Kojima and Carpenter were friendly acquaintances, and when Kojima expressed an interest in making a video game protagonist based off Carpenter’s own, Carpenter had no problem with it, even quelling talk of copyright infringement. “I told them not to do that,” Carpenter told the irate lawyers, “I know the director of these games, and he’s a nice guy, or at least he’s nice to me.”
While Kojima was a huge fan of American film, he wasn’t as big of a fan of western gaming. “Western video game designers, they’re the ones with the interesting technologies,” said Kojima in an interview. “They know how to use the hardware and they are very imaginative. And they are artistic. But sometimes, because they are so artistic, they forget what games should feel like, that games need to feel right and they need to play well.”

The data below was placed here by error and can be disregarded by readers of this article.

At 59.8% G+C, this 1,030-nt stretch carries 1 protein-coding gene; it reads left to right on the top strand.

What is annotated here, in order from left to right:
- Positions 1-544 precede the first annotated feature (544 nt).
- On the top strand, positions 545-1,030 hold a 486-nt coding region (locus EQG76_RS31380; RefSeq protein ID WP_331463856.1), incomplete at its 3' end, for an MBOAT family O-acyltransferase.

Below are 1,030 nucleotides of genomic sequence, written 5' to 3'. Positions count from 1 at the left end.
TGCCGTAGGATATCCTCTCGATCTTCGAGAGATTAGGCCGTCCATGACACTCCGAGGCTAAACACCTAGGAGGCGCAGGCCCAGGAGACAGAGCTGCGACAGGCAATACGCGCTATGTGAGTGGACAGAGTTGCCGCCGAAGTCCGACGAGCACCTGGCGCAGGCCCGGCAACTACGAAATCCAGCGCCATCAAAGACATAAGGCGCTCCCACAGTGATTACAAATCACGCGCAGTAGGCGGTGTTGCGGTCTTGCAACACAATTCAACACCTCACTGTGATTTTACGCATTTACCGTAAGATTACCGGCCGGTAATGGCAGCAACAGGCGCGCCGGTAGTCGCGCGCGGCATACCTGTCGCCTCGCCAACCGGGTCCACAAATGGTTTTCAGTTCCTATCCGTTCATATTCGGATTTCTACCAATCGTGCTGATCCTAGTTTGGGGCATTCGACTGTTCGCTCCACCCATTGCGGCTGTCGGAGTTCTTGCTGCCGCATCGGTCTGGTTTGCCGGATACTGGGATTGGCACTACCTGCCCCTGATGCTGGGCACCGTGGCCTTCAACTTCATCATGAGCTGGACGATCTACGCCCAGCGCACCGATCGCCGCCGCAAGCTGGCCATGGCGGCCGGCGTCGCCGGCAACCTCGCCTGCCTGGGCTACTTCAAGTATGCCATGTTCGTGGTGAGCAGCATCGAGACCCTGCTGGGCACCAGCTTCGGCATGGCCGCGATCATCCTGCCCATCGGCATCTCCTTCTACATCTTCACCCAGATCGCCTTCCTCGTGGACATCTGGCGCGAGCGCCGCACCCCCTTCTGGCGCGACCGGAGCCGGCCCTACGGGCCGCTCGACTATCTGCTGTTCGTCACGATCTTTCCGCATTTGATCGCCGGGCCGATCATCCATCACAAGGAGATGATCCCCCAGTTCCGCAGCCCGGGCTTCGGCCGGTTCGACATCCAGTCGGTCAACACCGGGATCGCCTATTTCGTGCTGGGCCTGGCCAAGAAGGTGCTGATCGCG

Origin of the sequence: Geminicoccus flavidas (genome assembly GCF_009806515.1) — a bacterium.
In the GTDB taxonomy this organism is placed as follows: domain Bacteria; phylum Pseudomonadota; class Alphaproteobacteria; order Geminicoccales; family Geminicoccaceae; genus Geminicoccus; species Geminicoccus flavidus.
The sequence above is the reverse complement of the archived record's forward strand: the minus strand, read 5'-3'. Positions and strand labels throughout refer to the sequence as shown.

For Kojima, a big consideration for his characters was that while they can live, breathe, and behave like people, they’re also living in a video game meant to be played by a wide demographic. “It’s like serving food in a restaurant,” he said; “you need to be sensitive to the customer. You need to be nice and providing service. Maybe that was lacking in the western games, and that was what [Shigeru] Miyamoto was so great at doing.”
Collaboration with Yoji Shinkawa
Kojima began working with Japanese artist Yoji Shinkawa as early as 1994 on “Policenauts.” Over the years, the two spearheaded the design of Metal Gear’s characters, working in close collaboration to achieve an image they both felt proud of. “I come up with the setting and convey the character’s name, age, habits, background, and language to Yoji,” Kojima said of the process. “Then he creates the designs based on that info, and I check them and give him feedback. His booth is right next to mine, so we’re constantly communicating with each other.”